- *Lastly, if the bundle of spaghetti you end up with on your fork turns out too big to fit in your mouth in one bite, drop everything back on the plate and start all over again. The pasta should go into your mouth in one swoop without the need to slurp.
Lesson #2: Start Form the Side, Never the Middle!
- I know, I know... you're probably thinking, "Hey, I can still manage to pick my two strands of pasta from the middle... what gives?" Well, the truth is, while this is still very possible, digging into your plate of spaghetti from the center is the perfect recipe for a goof. More often than not, you'll end up picking up more than you can chew... literally. Furthermore, although it's not a written rule, pasta connoisseurs have always eaten from the sides moving in towards the center. Starting a plate of pasta from the side is considered as one of the most important rules of engagement (etiquette) for expert pasta eaters.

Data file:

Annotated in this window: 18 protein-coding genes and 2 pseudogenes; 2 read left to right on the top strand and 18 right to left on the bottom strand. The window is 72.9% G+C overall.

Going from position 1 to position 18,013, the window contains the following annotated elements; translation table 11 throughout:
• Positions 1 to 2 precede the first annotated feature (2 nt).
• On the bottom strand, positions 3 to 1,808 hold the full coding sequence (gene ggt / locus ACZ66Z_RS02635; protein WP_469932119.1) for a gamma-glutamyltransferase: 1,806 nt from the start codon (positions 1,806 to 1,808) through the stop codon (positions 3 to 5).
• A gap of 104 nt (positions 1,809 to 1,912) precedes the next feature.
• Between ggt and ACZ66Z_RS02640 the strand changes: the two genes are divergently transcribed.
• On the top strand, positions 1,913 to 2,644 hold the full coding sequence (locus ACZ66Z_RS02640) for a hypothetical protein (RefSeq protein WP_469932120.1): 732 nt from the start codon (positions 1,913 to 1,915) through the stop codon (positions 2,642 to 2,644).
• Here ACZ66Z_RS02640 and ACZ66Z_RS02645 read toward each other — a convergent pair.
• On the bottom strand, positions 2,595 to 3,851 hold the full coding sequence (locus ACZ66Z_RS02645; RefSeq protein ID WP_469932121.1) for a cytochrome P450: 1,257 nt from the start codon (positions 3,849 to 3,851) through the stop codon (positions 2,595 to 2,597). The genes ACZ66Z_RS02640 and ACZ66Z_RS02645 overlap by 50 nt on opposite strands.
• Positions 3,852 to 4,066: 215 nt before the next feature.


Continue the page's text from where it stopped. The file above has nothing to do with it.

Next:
Lesson #3: To Spoon or Not to Spoon?
- If you ask any Italian or any pasta expert out there, they'll tell you that spoons are for kids (and Americans...).
- Remember, the fork is the only piece of cutlery you should use when eating spaghetti so the answer to
- whether you can use a spoon is a resounding NO! A spoon is not allowed anywhere near a plate of pasta.
- However, there are a few instances where a spoon might be acceptable. It is not unusual to see an Italian in Bologna or Sicily enjoying a bowl of linguine with the help of a spoon. So where can you use a spoon?